perversion of discretion by using guys ‘dressed in little, short authority’. For ‘be you ever so high, the law is above you.’ the ethical can be said with telling terseness in the words of William Pitt: ‘where laws cease, tyranny begins’. Embracing both these mandates and emphasising their blended
effect is the basic regulation and politics of strength best expressed via
Benjamin Disraeli: “I repeat . . . that all energy is an accept as true with that we are
chargeable for its exercise - that, from the people and for the people,
all springs, and all need to exist.”
In* P.V. Narasimha Rao v. nation (CBI/SPE) [(1998) 4 SCC 626]* the preferred courtroom similarly professed: “Parliamentary democracy is part of the primary shape of the charter. it's far settled regulation that during construing the constitutional provision the court ought to undertake a construction which strengthens the foundational capabilities and basic shape of the constitution.”

Election Commission: Custodian of Free and Fair Elections?

Constitution vests comprehensive powers and responsibilities of
superintendence, direction and control of the conduct of elections in the Election Commission. This responsibility cover powers, duties and functions of many sorts, administrative or other depending on the circumstances guaranteeing the limpidness of the electoral process.
To accomplish this constitutional objective the commission can draw upon all incidental and ancillary powers. The Supreme Court in Union of India v. Association for Democratic Reforms  held that (Para 26): “Under Article
324, the Commission can issue suitable directions to maintain the purity of election and to bring transparency in the process of election.” The phrase ‘Superinten-dence and control over the conduct of elections’ is held to be of very wide amplitude which would include power to make all necessary provisions for conducting free and fair elections. The transition of election commission from a nominal body to an effective autonomous institution has been realized by construing liberally these provisions.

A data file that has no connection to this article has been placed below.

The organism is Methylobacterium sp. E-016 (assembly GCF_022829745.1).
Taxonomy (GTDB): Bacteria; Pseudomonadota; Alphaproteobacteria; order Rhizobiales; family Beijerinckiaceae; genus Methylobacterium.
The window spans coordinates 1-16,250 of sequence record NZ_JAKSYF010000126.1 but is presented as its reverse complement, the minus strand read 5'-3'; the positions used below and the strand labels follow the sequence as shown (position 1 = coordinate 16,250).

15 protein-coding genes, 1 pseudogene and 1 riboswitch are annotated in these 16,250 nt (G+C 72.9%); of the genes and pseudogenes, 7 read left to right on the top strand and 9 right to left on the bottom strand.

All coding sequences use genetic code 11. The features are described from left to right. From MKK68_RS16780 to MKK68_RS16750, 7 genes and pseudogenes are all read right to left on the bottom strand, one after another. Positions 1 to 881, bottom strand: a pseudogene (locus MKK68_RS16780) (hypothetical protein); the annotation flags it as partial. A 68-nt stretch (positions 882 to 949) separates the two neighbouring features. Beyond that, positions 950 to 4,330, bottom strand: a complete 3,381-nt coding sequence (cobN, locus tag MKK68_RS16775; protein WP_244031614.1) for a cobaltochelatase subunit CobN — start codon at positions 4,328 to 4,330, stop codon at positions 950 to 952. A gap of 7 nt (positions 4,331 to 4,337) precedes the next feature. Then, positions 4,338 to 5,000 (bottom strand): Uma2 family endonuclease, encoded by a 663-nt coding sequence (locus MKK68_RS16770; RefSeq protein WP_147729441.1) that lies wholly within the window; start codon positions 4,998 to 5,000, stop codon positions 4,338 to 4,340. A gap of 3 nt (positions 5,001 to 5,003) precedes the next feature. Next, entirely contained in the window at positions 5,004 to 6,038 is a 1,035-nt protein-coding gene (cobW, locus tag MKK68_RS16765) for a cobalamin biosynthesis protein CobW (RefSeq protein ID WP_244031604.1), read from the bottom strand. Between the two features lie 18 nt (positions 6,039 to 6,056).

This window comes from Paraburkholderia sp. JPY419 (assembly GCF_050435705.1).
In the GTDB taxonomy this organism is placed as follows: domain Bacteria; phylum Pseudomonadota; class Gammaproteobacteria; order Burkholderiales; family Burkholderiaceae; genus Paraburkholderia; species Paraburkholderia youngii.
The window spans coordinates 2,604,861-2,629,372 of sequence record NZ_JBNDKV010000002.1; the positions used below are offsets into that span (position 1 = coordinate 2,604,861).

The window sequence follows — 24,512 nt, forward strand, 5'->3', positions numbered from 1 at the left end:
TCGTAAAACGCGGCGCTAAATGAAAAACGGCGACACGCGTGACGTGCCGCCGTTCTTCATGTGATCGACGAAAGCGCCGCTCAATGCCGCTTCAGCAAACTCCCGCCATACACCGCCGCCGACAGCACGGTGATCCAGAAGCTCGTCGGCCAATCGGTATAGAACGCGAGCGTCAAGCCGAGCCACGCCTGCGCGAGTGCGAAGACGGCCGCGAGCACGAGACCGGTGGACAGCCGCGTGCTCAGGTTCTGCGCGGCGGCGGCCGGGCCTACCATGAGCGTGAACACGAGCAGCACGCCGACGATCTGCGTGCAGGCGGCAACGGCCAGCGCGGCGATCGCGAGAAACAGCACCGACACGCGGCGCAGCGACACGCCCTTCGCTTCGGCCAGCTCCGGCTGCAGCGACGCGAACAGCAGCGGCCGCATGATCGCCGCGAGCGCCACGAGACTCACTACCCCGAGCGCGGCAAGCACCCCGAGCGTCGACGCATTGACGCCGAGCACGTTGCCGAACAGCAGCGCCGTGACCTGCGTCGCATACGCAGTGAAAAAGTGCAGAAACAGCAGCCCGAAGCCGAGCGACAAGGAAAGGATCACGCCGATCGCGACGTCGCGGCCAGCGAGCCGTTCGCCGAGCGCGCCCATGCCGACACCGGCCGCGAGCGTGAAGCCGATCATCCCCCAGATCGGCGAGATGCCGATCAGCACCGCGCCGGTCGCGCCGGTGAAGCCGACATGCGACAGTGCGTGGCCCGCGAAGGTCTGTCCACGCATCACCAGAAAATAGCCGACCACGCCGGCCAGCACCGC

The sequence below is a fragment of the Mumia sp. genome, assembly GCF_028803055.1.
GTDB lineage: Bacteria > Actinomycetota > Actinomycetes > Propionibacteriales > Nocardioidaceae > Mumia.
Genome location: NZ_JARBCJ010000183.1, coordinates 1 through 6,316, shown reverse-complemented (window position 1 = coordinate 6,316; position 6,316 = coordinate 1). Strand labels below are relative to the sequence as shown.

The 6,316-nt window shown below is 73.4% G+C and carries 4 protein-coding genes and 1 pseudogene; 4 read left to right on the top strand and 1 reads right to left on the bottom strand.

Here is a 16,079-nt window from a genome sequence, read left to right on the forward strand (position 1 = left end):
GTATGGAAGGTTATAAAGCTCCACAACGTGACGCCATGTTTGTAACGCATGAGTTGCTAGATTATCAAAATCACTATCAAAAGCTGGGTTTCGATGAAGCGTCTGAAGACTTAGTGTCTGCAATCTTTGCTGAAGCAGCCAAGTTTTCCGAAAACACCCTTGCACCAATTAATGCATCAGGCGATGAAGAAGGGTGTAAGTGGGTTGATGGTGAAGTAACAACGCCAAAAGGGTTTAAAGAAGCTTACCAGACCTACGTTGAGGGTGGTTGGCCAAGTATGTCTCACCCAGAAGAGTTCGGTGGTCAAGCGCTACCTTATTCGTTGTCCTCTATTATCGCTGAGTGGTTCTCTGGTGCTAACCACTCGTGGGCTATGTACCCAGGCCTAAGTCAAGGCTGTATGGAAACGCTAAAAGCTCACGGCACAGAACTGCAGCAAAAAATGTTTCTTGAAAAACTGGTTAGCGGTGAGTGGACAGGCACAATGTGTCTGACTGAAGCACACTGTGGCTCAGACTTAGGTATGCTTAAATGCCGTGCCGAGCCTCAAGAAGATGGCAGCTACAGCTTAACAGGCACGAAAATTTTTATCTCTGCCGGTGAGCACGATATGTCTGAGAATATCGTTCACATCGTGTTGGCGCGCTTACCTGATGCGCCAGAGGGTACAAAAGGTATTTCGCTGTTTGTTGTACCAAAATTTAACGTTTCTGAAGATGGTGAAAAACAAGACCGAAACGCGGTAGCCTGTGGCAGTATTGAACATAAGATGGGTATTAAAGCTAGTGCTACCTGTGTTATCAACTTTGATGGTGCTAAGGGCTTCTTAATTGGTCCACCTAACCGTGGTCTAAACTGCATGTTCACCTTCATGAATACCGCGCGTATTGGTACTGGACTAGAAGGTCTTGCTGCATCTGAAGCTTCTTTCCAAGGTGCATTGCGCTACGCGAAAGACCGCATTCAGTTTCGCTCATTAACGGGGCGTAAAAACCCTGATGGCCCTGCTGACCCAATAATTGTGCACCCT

The Election Commission is subject to only two limitations. Firstly, the Constitution and secondly, when Parliament or any State Legislature has made valid law relating to or about elections, the Commission shall act in conformity with, not in violation of, such provisions. But where such law is silent Article 324 is a reservoir of power to act for the avowed purpose of, not divorced from, pushing forward a free and fair election with expedition.
It is difficult for any constitution, howsoever immense it is, to list all
the contingencies and vest powers accordingly to deal with them. That the Constitution does not expressly prohibit presenting a budget before elections cannot be stretched to the extent that power lies inherently within the domain of the Executive.
Supreme Court of United States in  Youngstown Sheet & Tube Co. v. Sawyer 343 U.S. 579 has rejected this analogy that the Executive to be capable, as a “steward” of the people, of exerting all power save that which is specifically prohibited by the Constitution or the law.